I arrived at Long Lines Family Rec Center around 4 p.m. last Saturday and all I could hear were sharp barrages of squeaking shoes and the pounding percussion of a basketball echoing off the brick walls of the long, winding corridors leading to the gymnasium. It was community appreciation night. Crowd chatter filled the room with a cloud of white noise, broken only by referee whistles and the occasional play-by-play commentary over the in-house PA system.

Sioux City’s only semi-pro basketball team had just begun to play. They call themselves the Outlaws. Five players consistently hustled up and down the court while two of their remaining teammates waited on the sidelines with assistant coach Teresa Smith. On the opposite side of the gym, head coach and general manager Nelson Wilson kept a close eye on his team and corralled the children horsing around near the closed off bleachers.

The Outlaws were dressed in white jerseys and red shorts. Their opponents, the Sioux Nation, donned red jerseys. Both sides appeared to have a casual and laidback approach within the first few minutes of the game. They smiled and bantered like friendly rivals playing a pick-up game.

The crowd watched the game seated in the stands or on folded chairs near the sideline; a handful onlookers stood on the floor, propping themselves against the padded walls to keep one eye on the game and other on their children playing on the far side of the court more than 20 yards away from the basketball hoops. Parents balanced nachos, hot dogs and drinks in their hands while making their way to their bleacher seats, missing only a few two-pointers from either side.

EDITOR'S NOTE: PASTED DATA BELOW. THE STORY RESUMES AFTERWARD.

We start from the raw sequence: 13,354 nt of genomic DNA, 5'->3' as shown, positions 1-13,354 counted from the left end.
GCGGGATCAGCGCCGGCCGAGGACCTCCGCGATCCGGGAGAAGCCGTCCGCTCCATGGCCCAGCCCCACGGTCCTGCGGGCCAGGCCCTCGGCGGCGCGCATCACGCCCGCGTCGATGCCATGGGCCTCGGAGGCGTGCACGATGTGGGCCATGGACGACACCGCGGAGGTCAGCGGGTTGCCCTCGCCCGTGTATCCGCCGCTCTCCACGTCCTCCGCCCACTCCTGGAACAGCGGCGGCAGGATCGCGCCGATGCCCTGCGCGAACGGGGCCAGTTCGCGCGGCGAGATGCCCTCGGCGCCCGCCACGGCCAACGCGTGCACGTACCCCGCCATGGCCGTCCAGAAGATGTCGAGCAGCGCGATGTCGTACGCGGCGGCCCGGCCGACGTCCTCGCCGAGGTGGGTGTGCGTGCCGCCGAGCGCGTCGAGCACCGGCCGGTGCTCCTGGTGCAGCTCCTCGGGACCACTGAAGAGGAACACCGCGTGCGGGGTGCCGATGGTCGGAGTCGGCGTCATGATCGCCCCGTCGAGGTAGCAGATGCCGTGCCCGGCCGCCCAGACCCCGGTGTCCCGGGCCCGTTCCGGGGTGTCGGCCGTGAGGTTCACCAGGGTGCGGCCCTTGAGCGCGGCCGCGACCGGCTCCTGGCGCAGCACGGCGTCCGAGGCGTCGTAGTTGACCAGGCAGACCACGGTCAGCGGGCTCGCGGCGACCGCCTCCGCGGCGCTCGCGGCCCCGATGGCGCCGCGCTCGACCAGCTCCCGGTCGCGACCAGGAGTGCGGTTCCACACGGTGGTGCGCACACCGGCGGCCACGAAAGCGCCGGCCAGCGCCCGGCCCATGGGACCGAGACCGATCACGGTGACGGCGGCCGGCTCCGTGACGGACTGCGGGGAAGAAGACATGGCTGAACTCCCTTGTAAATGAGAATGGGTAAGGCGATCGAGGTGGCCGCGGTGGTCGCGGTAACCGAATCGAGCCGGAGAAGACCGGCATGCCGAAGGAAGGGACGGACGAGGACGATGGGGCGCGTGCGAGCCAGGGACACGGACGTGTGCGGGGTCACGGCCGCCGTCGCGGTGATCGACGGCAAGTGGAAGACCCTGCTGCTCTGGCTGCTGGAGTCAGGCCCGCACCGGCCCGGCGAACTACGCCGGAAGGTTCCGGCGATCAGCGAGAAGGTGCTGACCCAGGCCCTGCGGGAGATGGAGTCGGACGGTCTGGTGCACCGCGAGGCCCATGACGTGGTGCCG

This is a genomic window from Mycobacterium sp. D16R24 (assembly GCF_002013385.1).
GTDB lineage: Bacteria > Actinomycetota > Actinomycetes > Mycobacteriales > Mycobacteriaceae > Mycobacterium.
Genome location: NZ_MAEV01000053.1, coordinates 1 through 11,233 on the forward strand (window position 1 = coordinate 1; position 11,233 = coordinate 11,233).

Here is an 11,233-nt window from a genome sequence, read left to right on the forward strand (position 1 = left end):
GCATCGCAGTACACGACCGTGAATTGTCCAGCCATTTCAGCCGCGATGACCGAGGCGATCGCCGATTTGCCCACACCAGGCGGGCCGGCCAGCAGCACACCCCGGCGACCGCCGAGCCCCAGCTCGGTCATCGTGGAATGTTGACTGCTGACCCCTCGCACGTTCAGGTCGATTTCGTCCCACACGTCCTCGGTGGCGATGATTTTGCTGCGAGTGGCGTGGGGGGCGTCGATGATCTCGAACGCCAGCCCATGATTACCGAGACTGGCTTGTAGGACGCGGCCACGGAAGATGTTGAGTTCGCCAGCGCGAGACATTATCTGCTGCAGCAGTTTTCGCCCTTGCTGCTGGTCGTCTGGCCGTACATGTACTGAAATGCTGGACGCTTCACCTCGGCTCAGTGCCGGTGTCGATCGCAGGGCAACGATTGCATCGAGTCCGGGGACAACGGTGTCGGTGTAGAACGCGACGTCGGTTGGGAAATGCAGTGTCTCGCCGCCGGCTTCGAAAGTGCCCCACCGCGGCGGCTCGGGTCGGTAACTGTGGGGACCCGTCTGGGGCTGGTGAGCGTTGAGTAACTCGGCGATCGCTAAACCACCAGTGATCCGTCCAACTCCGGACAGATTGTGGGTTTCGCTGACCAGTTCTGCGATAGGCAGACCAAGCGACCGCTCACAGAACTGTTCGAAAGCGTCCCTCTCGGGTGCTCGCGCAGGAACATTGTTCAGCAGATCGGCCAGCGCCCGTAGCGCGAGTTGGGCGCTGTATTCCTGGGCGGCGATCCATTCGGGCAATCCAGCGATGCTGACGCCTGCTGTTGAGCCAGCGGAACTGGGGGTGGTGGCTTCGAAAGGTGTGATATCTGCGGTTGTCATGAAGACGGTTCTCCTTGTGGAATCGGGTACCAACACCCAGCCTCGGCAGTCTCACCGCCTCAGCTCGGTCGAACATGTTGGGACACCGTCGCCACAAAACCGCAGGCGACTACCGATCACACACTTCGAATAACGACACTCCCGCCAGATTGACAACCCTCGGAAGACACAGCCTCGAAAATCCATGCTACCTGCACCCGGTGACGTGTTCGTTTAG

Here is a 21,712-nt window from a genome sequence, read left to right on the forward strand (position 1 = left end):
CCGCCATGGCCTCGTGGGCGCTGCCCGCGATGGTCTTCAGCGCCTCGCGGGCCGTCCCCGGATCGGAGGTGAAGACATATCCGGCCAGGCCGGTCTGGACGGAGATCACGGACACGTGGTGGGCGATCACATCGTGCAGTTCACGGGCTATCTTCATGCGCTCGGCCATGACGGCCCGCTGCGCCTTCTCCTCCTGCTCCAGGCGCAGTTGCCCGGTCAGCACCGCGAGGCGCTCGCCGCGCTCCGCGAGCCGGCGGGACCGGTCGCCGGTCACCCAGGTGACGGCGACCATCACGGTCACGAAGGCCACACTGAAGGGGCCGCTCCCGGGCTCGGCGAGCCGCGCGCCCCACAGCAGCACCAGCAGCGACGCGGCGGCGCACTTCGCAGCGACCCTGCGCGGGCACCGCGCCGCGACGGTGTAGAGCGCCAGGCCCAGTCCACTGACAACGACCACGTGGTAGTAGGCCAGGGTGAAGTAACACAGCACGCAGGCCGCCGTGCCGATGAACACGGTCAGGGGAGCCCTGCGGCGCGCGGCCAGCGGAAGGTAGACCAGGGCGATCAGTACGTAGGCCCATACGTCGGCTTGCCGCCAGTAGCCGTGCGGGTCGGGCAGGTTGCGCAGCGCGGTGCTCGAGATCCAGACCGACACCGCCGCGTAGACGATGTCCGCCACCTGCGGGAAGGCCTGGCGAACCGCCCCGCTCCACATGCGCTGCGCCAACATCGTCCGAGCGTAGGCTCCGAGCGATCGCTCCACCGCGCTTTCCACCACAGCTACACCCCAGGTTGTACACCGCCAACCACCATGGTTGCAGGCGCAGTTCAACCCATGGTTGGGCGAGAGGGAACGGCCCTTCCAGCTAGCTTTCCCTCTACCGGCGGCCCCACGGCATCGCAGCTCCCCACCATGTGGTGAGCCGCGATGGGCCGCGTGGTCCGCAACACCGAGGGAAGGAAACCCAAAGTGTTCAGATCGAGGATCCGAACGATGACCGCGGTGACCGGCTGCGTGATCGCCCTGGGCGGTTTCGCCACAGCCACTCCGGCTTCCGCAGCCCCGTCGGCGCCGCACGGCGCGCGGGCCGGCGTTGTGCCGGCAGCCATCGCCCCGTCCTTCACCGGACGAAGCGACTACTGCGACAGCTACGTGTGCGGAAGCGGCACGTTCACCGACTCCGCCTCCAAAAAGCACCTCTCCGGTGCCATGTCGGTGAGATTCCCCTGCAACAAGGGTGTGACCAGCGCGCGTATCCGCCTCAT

It was a casual atmosphere. Like a neighborhood block party, everyone was free to do as they please. They could eat arena food, chat with friends, walk around the outskirts of the court or mess around on their phones. But there was still a level of attentiveness from spectators. Most important, they were there to support the Outlaws, a fledgling team just barely a year old and with an undefeated record. So you can bet they were dead set on giving their fans a good game.

Jim Lee, Sioux City Journal
Outlaws' Coco Cofield takes the ball downcourt against Sioux Nation during basketball action at Long Lines Family Rec Center.

COMPETITIVE SPIRIT

And a good game it was. The final score was 118-80; the Outlaws remained unbeaten. Leading the Sioux City team in points was Coco Cofield (#22), who contributed 36. Cofield, age 35, showed up every quarter of the game, contributing to plays even when the Outlaws’ defense faltered during the second half of the game. Whether it was collaborating with his fellow teammates to execute flashy plays in one smooth motion or securing clutch layups, Cofield was consistently on point.

Having taken part in about a half dozen Sioux City Outlaws games, Cofield finds comfort in the competitive nature of its players. “I enjoy competing at a high level,” he said. “I’m still playing the game. I still love the game. The game has been blessed to me.”

In addition to his experience playing basketball overseas and in the NBA D-League among others, Cofield also serves as the boys head basketball coach at West High School. Joining the Outlaws, Cofield said, allows him to keep his competitive edge alongside players who have a desire to not only play, but to win.